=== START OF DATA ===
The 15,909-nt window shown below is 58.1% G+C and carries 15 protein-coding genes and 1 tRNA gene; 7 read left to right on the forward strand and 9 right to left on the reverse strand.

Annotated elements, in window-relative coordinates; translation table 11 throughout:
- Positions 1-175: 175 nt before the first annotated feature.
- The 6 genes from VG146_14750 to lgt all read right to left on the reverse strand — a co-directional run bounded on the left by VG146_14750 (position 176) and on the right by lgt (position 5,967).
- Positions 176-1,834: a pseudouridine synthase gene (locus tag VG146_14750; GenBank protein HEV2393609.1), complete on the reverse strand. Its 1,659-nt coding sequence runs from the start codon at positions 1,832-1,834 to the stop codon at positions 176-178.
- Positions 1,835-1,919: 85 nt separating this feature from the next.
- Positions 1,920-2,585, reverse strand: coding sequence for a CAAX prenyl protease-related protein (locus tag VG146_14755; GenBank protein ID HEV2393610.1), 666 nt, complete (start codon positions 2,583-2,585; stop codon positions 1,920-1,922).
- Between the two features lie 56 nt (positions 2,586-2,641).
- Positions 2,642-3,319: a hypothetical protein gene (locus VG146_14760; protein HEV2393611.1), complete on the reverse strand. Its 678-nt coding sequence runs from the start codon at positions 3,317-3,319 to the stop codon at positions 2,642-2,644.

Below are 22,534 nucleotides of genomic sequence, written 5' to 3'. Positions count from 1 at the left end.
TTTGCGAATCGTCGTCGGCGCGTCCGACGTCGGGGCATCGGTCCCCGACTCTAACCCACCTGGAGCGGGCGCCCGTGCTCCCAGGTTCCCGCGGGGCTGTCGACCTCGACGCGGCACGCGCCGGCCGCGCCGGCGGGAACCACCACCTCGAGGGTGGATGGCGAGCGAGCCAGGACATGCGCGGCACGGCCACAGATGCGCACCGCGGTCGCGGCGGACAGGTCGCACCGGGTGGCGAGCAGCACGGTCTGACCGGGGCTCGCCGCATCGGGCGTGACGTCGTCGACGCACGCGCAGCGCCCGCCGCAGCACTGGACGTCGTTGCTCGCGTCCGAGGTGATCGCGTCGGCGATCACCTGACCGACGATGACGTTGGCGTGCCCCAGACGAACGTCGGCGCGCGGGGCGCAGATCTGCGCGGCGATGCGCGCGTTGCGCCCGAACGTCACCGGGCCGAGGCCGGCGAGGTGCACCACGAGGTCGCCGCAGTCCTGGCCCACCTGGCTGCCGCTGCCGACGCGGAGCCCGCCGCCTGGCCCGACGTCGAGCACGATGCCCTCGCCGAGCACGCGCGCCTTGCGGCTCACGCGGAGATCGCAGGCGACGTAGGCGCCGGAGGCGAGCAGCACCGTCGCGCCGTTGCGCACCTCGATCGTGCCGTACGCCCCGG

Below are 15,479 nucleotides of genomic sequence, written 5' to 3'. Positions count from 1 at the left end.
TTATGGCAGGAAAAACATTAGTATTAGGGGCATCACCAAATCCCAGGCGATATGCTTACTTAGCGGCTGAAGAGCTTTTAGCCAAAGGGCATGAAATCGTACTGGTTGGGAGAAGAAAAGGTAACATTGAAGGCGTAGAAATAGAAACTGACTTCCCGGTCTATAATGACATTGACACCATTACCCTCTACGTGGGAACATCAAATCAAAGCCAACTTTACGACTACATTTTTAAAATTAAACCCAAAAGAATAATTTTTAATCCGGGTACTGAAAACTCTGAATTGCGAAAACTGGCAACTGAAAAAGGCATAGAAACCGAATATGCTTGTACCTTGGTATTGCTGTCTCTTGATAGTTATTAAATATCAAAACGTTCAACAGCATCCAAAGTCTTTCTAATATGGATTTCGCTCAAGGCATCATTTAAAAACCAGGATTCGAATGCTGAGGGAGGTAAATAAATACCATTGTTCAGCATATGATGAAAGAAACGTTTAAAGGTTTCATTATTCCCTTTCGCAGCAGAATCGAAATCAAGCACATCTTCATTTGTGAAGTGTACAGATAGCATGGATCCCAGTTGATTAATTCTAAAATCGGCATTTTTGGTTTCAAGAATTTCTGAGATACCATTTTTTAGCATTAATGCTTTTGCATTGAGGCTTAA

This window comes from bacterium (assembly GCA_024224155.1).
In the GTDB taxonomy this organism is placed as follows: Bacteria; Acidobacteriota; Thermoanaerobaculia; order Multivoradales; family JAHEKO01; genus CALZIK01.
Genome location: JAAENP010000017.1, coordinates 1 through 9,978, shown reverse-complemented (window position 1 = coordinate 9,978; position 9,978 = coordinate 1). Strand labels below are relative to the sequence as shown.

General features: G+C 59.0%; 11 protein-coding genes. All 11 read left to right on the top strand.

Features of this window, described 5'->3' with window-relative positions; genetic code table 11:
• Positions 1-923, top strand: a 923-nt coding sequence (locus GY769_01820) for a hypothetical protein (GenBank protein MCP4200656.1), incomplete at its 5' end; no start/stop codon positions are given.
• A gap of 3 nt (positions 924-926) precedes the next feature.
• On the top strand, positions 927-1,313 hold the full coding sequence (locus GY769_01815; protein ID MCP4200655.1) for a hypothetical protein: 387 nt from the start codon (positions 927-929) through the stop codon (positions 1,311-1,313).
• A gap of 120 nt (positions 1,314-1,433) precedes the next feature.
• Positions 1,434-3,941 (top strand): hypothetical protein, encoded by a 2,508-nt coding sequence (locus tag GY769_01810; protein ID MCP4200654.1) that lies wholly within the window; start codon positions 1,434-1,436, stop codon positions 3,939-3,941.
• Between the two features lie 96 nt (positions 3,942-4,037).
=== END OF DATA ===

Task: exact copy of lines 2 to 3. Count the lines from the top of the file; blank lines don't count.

Annotated elements, in window-relative coordinates; translation table 11 throughout:
- Positions 1-175: 175 nt before the first annotated feature.